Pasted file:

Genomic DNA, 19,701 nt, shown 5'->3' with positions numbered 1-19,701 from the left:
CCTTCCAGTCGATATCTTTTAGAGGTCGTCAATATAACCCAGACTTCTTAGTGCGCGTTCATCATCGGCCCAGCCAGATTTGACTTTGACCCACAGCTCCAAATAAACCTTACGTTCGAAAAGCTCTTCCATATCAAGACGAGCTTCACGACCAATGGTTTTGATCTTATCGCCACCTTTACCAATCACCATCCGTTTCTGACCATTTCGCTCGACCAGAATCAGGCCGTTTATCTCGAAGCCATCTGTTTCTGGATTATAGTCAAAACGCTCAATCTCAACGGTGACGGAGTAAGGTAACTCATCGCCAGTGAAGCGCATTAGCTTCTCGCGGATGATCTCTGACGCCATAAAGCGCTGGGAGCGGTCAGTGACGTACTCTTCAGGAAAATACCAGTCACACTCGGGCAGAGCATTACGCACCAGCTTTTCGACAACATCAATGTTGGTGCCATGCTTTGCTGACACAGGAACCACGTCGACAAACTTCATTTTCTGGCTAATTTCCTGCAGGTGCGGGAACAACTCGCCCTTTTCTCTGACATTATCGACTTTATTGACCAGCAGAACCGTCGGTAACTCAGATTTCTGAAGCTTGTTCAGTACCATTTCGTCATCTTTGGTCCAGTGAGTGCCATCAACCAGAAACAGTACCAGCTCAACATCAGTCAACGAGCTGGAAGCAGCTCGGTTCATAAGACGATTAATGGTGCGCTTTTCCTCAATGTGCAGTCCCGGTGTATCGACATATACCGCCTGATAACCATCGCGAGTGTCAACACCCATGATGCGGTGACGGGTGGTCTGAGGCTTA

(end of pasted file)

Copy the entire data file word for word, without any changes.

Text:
Genomic DNA, 19,701 nt, shown 5'->3' with positions numbered 1-19,701 from the left:
CCTTCCAGTCGATATCTTTTAGAGGTCGTCAATATAACCCAGACTTCTTAGTGCGCGTTCATCATCGGCCCAGCCAGATTTGACTTTGACCCACAGCTCCAAATAAACCTTACGTTCGAAAAGCTCTTCCATATCAAGACGAGCTTCACGACCAATGGTTTTGATCTTATCGCCACCTTTACCAATCACCATCCGTTTCTGACCATTTCGCTCGACCAGAATCAGGCCGTTTATCTCGAAGCCATCTGTTTCTGGATTATAGTCAAAACGCTCAATCTCAACGGTGACGGAGTAAGGTAACTCATCGCCAGTGAAGCGCATTAGCTTCTCGCGGATGATCTCTGACGCCATAAAGCGCTGGGAGCGGTCAGTGACGTACTCTTCAGGAAAATACCAGTCACACTCGGGCAGAGCATTACGCACCAGCTTTTCGACAACATCAATGTTGGTGCCATGCTTTGCTGACACAGGAACCACGTCGACAAACTTCATTTTCTGGCTAATTTCCTGCAGGTGCGGGAACAACTCGCCCTTTTCTCTGACATTATCGACTTTATTGACCAGCAGAACCGTCGGTAACTCAGATTTCTGAAGCTTGTTCAGTACCATTTCGTCATCTTTGGTCCAGTGAGTGCCATCAACCAGAAACAGTACCAGCTCAACATCAGTCAACGAGCTGGAAGCAGCTCGGTTCATAAGACGATTAATGGTGCGCTTTTCCTCAATGTGCAGTCCCGGTGTATCGACATATACCGCCTGATAACCATCGCGAGTGTCAACACCCATGATGCGGTGACGGGTGGTCTGAGGCTTA